(4 / 5)
We need more songwriters like Chris Wood. His self-produced album “So Much To Defend” wraps up modern day issues and everyday activities into well honed tales, much in the vein of Martin Stephenson, Rodriguez and Davy Graham.
The title track deals with topics from zero hours contracts to holidaying in camper vans. The stripped back nature of the songwriter with guitar makes you really listen to the lyrics, and associate with those words.
If there is any justice in this world, Chris Wood will get the wider airplay he deserves. Lyrics like; “Sharon loves her cook-in sauce,” and; “A little drunken text every now and again, lets us know you are alright,” are as relevant to today as Dylan’s lyrics were to his day.
In this time of digital downloads, this is an ALBUM, by that I mean it needs to be listened to in its entirety, not just one or two selected tracks.
“This Love Won’t Let You Fail,” put a smile on my face. The simplicity of guitar with a low organ in the background of a story of leaving home that will resonate with many.
Chris has a solid background of collaborations with the likes of Billy Bragg and Andy Cutting, rewarded back in 2008 for his work with Eliza Carthy, with Best Traditional Song at the BBC Folk Awards. Their performance of “Cold Haily Rainy Night” hit the spot. His song writing collaboration with Hugh Lupton on “One In A Million,” was voted Best Original Song at the folk awards in 2006.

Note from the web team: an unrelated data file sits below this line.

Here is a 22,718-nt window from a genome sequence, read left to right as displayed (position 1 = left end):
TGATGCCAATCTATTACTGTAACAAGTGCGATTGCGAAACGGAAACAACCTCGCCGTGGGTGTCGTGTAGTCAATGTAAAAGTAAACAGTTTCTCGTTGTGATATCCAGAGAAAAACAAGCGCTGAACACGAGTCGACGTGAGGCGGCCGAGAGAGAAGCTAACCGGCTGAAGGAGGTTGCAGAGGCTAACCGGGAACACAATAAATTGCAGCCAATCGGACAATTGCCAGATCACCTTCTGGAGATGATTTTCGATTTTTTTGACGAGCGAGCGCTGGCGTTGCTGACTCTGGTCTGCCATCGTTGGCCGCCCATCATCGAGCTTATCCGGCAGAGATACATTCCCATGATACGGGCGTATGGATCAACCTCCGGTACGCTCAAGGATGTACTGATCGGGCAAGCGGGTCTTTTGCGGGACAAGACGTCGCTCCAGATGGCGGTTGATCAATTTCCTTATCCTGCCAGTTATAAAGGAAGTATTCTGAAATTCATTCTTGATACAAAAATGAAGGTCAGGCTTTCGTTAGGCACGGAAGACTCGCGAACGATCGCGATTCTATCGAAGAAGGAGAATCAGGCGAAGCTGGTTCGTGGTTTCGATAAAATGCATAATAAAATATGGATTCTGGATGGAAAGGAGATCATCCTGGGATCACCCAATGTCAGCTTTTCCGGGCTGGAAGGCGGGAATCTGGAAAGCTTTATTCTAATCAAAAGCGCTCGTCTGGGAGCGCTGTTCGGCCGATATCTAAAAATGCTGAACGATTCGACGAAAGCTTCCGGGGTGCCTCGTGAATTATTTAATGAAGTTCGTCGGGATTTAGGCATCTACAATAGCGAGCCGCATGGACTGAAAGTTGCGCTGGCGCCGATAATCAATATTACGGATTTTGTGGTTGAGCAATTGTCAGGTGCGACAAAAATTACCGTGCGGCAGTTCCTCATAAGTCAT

There’s a light hearted approach to these tracks, as proven by the lyrics of “Only A Friendly”. In Chris Wood we have a true story teller. From the light hearted to the moodier “The Flail,” a tale of the destruction of what had gone before and taking things back to the way they were.
A piano leads us into “1887,” a brooding track that is reflective of Chris’s style of performance to document the trivia of the world. This A.E. Houseman and Martin Butler composition, the sole cover on the album.
Chris Wood’s style of writing may not be to everyone’s liking, in part due to people not liking reality and preferring a veneered view of the world. This may be a shorter than normal album at only nine tracks, but it is about quality not quantity here, so it doesn’t feel like we are being short changed.
The jazz -folk fusion on “Strange Cadence”, with it’s haunting trumpet part, lifts the track to another level. Perhaps the strongest track on the album.
There has been a steady output from Chris since his 2006 album “The Lark Descending”, with further releases meeting great critical acclaim, including 2013’s “None the Wiser,” an album that drew from the political and financial meltdown of the time.
It is well worth digging into his lyrics within tracks such as “You May Stand Mute,” which includes the hard hitting line: “By phosphor shells and human bombs, our broken children cry”. Lyrics a long way from his beginnings as a choirboy, developed while he was a founder and leading light in the English Acoustic Collective, an eclectic mix of musicians, photographers and writers.
You have to admire anyone who cite their influences as “Anon.” An album that should have a place in any serious collection of contemporary songwriter’s work.
By Ian Shipley
(1 / 5) ‘Dull Zone’
(2 / 5) ‘OK Zone’
(3 / 5) ‘Decent Zone’
(4 / 5) ‘Super Zone’
(5 / 5) ‘Awesome Zone’